Gregori is a third officer on board the PACIFIC ANGEL*. In broken English he talks to Danie when he sees the Russian Bibles displayed in the dining room.

'I have no faith', he spits out, as if faith leaves a bad taste in his mouth. He seems to think the expression is a victory. In his best, but very broken English, he blames the church history and communism for his rebellion.

Patiently and with understanding Danie explores Gregori’s combative expression. He asks how Gregori recognised the Bible, trying to understand what extinguished the flame of faith in Gregori’s life.Gregori says there are many churches in the city where he lives. 

There are many Christians living in his hometown. He explains this matter-of-factly as if it does not bother him.

But, he hesitates for a moment before saying that his grandmother is a Christian. These words seem to soften the combative words and show a little more understanding.

When he talks about his grandmother, he shows the admiration he has for her. His body language changes and in a softer tone it becomes clear that she is close to Gregori’s heart. He truly admires his Christian grandmother and how she lives her life. Danie also recognises a longing, a desire to find that fire burning in her heart to burn in his heart too. He also wants to drink from the Living Waters that are so visible in her life.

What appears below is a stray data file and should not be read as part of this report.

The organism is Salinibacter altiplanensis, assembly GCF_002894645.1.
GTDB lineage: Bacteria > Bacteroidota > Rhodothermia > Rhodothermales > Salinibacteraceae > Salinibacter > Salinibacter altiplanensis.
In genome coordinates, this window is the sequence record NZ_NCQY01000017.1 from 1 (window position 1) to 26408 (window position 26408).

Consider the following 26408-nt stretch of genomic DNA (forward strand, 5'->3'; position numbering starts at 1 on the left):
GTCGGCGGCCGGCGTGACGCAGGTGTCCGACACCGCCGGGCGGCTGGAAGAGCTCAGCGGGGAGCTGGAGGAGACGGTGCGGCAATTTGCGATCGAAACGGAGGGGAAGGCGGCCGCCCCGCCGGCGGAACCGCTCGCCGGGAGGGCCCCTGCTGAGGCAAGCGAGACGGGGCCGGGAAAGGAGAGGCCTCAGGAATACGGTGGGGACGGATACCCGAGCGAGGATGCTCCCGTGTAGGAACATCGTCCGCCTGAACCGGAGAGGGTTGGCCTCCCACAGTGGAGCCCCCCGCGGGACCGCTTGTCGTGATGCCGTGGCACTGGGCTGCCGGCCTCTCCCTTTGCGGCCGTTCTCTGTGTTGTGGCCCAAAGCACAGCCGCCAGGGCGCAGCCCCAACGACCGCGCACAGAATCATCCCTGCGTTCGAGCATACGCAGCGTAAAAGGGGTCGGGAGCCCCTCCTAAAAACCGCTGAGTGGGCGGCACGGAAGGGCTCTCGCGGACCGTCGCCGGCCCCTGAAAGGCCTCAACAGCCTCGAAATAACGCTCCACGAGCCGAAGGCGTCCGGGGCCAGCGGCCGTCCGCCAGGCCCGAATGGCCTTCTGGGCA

As unexpectedly as rain when the sun is shining, Danie wonders whether the so-called victory over faith may not be his biggest loss. Could it be that his search is to find exactly what he had given up? The discussion continues, touching on the everlasting search, the unending journey through the desert.

Danie and Gregori say goodbye in a totally different mood compared to the mood when they met. The greeting is without vengeance and without accusation. It is not as if Gregori accepted faith, it is rather as if a seed planted a long time ago was watered again.

As he turns around, waving Danie goodbye for the last time, he holds a Russian Bible under the other arm.